Tomorrow I'm taking an overnight trip to Oriental to be with friends. Normally, I would spend the whole weekend there, but because of obligations on Saturday I have to come back.
I used to spend every Thursday night with these women. When we first started getting together, we committed to a year of once-a-week meetings and used Cheryl Richardson's book, Life Makeovers, for our discussions. I fixed dinner and we sat around my dining room table or on my deck. I took Wednesdays off to shop and fix the food, and a lot of love went into the preparations.
After the first year, we did another self-help book, Get Out of Your Own Way, and dug a little deeper into our lives, learned a lot about each other even though we'd been friends for many years. After that book, we tried several others, but a few of the women weren't really interested in continuing in the self-help/exploring vein. They wanted a place to come, relax, have dinner, and be with friends.
About the time that this was happening, I quit drinking. Then a year later, I quit smoking. And I realized something: as much as I loved fixing dinner and being with my friends, I loved learning about things too. And I also realized that a good deal of my motivation for setting up the gatherings was so that I could drink.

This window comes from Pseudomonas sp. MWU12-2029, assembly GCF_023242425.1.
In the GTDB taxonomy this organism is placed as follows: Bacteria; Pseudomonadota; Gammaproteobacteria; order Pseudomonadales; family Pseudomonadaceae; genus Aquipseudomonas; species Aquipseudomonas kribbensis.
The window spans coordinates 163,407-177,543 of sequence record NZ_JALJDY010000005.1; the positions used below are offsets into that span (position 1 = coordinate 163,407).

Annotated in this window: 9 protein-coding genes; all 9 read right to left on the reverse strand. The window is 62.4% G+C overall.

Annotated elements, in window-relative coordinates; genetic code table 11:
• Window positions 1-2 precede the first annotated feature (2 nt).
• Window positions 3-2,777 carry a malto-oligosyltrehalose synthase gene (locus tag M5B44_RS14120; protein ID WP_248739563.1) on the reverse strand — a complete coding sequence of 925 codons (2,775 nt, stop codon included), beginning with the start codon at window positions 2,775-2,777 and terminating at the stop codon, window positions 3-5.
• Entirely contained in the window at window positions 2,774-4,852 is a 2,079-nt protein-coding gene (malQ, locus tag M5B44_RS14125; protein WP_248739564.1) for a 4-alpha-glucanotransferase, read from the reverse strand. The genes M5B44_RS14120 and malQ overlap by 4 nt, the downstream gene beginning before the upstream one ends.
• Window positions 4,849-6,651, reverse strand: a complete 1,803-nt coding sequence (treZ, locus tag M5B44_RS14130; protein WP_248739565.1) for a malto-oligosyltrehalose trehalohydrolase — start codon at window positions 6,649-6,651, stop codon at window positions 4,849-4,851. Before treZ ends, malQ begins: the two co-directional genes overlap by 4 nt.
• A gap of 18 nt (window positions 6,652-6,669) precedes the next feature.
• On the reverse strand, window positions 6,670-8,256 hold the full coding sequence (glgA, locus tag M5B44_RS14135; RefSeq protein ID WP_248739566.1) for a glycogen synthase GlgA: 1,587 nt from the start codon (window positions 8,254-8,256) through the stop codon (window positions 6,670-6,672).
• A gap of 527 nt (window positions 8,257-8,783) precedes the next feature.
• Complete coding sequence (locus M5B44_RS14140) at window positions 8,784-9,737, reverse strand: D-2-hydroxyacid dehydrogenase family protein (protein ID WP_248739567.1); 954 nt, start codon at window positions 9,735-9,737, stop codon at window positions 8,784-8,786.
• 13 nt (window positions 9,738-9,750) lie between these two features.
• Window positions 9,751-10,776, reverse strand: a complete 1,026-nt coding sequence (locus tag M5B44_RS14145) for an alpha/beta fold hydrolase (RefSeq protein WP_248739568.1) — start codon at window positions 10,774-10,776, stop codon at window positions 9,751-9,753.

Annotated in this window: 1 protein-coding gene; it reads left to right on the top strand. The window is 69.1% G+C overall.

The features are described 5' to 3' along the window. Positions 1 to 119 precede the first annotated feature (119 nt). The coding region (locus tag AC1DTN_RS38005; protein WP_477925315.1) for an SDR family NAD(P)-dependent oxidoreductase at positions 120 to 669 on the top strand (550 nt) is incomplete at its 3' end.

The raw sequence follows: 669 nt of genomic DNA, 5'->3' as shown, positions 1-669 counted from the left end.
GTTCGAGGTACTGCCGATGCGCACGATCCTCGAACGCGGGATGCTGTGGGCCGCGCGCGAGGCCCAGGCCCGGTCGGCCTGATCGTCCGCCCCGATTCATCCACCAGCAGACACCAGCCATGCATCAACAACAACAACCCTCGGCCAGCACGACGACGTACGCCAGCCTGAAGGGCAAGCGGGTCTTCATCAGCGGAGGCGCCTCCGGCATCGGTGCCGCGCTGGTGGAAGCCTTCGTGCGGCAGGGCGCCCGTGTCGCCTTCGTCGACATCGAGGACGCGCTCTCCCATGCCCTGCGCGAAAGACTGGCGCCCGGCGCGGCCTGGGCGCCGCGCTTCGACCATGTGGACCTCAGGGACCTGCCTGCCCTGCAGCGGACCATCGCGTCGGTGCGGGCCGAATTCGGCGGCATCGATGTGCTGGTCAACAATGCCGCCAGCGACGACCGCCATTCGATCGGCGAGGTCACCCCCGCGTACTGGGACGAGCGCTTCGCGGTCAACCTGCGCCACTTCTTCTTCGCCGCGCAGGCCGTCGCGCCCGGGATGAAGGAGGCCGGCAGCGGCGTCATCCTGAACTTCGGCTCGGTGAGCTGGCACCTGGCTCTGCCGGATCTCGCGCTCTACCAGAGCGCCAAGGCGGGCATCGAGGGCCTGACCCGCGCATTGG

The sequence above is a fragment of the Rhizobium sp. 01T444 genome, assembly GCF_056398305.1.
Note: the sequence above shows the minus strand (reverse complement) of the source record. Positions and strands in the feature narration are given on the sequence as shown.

Fairly abruptly, I quit hosting the weekly gatherings. I don't know how my friends feel about my doing it--no one has said--and we started getting together once a month at different houses. It's a relaxed atmosphere, no agenda, snacks or light dinners prepared by the hostess.
It worked out for all of us, I guess, and I've involved myself in photography classes and writing class and am keeping an eye out for people who might want to form a book discussion group. For now I'm content to be at home on most Thursday nights when my husband plays music, and enjoy the solitude and quiet, and once a month relax with my friends.
It's going to be different this year at the Oriental Spirit of Christmas gathering because one of the regulars won't be there. We're going to miss you, Peetro.